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Chapter 1-2

LING 165C Chapter Notes - Chapter 1-2: Implicature, Syntactic Category, Principle Of Compositionality


Department
Linguistics
Course Code
LING 165C
Professor
Dylan Bumford
Chapter
1-2

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Chapter 3
Direct Compositionality:
each syntactic rule which predicts the existence of some well-formed
expression is paired with a semantic rule which gives the meaning of the output expression in
terms of the meanings of the input expressions
3.1 Building a fragment: First steps
- Every expression of a language can be seen as a triple of
<[sound], syntactic category, [[meaning]]>
- A rule is thus something which takes one or more triples as input and yields a triple as
output
-TR-1: the conjunction rule
- Syncategorematically: e.g TR-1 introduces and
directly as part of the rule rather than
treating it as an item in the lexicon with a grammatical category
3.2 Implicatures vs truth conditions
- The or conjugation implied that only one of the two conjuncts is true, this is just a
suggestion and is what is known as an implicature rather than being part of the truth
conditions
3.3 Folding in worlds
- TR-1 and TR-2 both ignore the fact that the value of a sentence is not 1 or 0 but a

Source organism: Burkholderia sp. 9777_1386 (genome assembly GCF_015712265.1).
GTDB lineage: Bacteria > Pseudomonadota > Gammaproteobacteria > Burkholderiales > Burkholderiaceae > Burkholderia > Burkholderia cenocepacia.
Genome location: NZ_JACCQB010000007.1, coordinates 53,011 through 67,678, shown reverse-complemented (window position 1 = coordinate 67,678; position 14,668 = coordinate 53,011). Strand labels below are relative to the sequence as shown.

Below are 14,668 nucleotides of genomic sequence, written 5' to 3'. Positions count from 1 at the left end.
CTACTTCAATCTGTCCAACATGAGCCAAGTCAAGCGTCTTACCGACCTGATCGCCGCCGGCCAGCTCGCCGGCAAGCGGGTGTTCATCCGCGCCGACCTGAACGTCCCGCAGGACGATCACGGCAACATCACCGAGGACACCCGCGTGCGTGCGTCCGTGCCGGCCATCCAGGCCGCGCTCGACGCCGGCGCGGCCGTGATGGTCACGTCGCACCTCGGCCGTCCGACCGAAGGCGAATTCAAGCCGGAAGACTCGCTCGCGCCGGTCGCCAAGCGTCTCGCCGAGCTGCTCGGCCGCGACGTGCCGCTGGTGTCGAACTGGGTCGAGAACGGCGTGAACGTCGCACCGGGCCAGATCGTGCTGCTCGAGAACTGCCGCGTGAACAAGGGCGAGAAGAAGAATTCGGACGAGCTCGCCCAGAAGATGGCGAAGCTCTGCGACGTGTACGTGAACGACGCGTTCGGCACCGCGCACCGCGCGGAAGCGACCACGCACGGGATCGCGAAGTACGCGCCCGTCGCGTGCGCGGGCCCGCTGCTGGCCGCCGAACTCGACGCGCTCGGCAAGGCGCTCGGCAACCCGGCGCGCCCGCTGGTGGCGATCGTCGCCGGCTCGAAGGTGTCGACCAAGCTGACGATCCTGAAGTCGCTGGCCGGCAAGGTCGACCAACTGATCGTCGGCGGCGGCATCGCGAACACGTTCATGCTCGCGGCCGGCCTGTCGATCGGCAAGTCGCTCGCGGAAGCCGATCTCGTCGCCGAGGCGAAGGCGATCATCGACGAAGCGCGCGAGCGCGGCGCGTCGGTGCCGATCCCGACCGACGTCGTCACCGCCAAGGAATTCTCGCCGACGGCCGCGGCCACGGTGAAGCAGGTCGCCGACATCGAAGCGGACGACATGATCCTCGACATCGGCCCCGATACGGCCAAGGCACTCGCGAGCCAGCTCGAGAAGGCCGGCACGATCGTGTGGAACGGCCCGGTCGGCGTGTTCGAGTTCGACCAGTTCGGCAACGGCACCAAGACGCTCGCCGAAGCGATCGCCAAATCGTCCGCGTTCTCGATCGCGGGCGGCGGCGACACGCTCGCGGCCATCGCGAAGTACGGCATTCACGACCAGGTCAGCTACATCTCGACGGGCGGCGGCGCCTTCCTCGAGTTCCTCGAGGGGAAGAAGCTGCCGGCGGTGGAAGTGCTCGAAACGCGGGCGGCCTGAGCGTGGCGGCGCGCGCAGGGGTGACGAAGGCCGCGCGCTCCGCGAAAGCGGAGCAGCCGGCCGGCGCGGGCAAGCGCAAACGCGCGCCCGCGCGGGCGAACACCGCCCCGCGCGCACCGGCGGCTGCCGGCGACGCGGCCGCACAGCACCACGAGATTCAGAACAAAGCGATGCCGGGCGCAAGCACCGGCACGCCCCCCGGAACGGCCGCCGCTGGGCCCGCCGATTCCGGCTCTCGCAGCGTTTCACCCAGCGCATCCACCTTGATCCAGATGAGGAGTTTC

function of type <w, t>
- INT-TR-1 (Intensional-TR-1): includes the world argument
3.4 Negation: A first pass
- Not is not prefixed at the beginning of a sentence
- Since doesn’t directly fit we current development of the compositionality, will instead
enrich our fragment with TR-3 and its intensional counterpart INT-TR-3 that specifies [it
is not the case that]
Chapter 4
4.1 Noun phrases
- Refers to all nouns as NPs
- We can just simply add NPs into the world, but encounters the same problem with
sentences where the meaning of a phrase depends largely on the context in which the
world is in
- So the fix
- The intention (the actual meaning) of an NP is a function from worlds and times
to individuals, that is, some function, <s, e>
- Will treat the set of individuals as separate from the set of worlds
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